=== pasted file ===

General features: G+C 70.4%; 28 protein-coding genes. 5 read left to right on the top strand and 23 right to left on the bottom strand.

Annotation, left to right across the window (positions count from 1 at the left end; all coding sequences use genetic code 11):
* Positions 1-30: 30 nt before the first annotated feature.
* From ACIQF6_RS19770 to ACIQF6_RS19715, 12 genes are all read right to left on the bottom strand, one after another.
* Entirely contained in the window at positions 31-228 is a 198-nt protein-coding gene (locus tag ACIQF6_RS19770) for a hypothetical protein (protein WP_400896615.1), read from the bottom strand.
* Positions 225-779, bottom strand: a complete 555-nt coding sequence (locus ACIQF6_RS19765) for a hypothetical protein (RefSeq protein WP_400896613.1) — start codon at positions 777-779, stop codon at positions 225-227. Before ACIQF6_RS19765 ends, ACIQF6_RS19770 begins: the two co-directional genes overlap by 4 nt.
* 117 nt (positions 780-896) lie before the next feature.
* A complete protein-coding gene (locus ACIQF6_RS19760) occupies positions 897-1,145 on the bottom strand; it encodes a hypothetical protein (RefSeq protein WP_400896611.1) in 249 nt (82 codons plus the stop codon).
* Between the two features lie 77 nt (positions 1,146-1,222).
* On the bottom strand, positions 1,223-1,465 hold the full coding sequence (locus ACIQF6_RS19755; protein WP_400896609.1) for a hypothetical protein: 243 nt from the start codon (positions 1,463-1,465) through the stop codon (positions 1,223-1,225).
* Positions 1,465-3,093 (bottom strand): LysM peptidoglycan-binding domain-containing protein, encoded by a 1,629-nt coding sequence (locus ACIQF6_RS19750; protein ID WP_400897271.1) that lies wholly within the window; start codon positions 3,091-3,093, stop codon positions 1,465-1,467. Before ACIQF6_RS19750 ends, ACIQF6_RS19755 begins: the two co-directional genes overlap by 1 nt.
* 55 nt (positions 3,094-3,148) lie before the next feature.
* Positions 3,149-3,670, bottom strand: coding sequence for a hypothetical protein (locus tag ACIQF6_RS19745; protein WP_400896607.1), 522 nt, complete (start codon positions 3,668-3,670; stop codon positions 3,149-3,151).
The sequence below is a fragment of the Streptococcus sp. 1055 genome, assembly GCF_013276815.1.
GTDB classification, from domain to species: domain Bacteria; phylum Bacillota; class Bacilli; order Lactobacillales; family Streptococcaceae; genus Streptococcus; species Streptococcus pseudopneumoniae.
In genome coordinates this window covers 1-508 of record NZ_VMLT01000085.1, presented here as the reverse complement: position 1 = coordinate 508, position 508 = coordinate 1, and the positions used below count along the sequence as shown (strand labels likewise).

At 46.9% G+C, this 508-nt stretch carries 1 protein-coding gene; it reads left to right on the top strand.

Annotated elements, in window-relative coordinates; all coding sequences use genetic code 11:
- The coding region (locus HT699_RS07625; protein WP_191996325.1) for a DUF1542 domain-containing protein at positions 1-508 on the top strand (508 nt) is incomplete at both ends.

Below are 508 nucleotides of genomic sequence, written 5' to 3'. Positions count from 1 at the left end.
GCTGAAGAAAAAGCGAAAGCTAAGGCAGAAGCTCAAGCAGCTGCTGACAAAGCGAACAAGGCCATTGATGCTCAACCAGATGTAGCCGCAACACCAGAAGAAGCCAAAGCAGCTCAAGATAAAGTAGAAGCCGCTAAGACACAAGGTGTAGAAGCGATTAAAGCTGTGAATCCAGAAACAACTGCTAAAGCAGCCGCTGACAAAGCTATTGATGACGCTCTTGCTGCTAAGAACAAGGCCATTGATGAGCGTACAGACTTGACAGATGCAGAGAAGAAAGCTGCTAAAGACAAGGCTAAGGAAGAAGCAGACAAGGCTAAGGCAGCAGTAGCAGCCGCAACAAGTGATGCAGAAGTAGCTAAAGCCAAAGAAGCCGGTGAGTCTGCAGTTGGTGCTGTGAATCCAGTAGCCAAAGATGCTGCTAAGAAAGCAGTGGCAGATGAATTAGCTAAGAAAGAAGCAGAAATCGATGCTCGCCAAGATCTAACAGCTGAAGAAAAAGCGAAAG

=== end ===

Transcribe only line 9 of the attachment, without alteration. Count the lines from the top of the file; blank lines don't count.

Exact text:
* Between the two features lie 77 nt (positions 1,146-1,222).